Obesity and Weight Management
Parents Can Help Overweight Children
Having trouble talking with your child about a weight problem? About 17% of 6-11 year olds and 17.6% of adolescents are overweight or obese -- more than ever before. And the statistic for adults is even worse -- slightly more than 66% of American adults are overweight or obese according to the 2003-2004 National Health and Nutrition Examination Survey (NHANES).
Talking with anyone, especially children, about weight-related issues can be touchy. So many emotional, cultural and social aspects are inextricably linked with weight in our society that it's often difficult to focus on the health-related aspects.
A recent survey of 1,000 members of the American Dietetic Association might give you some guidance. According to respondents, the three top factors in preventing excess weight in children are:
Child participation. This includes talking with children about what they eat and addressing the myth that "good for you" means "tastes bad." Making sure children participate in planning menus, selecting foods and preparing meals also helps. You might even consider encouraging them to grow vegetables in the summer garden.
Parental involvement. This includes talking about basic nutrition concepts, such as stopping eating when you feel full and the importance of a balanced diet. These discussions should start when children are very young. Parents also need to role model healthful choices in eating habits and physical activity levels. In the survey, two-thirds of respondents said they believe parents should play the primary role in preventing excess weight in their children.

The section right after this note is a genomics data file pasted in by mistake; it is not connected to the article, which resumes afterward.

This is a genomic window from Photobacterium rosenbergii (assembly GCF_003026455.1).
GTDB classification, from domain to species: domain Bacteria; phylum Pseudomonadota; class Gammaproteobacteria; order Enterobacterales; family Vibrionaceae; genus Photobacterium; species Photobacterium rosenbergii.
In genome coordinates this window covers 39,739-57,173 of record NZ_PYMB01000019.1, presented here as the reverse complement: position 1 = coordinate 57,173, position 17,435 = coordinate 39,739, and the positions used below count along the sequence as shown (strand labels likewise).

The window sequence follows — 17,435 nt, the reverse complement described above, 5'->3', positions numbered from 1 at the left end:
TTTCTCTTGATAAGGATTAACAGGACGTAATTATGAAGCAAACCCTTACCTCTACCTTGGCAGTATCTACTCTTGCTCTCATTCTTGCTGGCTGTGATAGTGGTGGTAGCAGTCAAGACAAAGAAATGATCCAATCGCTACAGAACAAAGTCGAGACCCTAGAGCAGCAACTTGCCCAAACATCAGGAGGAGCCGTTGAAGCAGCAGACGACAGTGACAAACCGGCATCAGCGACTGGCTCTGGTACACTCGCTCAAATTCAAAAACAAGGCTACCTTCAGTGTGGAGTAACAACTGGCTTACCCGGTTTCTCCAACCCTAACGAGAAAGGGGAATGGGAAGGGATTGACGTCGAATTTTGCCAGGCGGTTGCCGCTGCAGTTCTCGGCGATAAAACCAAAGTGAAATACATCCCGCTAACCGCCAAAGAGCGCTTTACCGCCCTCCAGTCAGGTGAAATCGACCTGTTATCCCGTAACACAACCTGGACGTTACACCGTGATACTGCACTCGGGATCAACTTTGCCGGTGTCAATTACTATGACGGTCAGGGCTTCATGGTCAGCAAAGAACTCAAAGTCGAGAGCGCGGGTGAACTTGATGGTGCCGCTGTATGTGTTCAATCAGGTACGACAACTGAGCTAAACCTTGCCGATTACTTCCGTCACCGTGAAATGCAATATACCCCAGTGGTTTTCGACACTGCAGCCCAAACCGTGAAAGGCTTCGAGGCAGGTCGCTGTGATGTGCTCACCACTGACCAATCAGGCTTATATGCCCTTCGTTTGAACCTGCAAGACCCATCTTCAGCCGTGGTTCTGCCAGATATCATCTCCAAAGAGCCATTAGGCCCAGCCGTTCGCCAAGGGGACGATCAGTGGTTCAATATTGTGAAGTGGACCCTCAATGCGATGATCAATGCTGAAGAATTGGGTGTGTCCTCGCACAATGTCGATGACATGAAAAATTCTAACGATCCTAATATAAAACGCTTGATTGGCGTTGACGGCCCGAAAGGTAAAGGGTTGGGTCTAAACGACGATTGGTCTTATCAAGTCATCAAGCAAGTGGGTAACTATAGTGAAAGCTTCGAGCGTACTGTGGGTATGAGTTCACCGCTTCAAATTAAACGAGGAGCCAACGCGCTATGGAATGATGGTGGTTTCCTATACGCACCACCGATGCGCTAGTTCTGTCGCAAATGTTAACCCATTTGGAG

Knowledge of portion sizes. This is a key ingredient in any healthful eating plan, but can be difficult in a world where super-sized fries and 12-ounce steaks are the norm. After boning up on portion size, 2- to 3-ounce portions of meat and half-cup servings of pasta might seem small, but filling up on vegetables, fruits and whole grains is a good habit for anyone.
This article originally appeared in Chow Line 11/02/03 a service of Ohio State University Extension and the Ohio Agricultural Research and Development Center, and was adapted for use on NetWellness with permission, 2007.
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Last Reviewed: Jun 03, 2009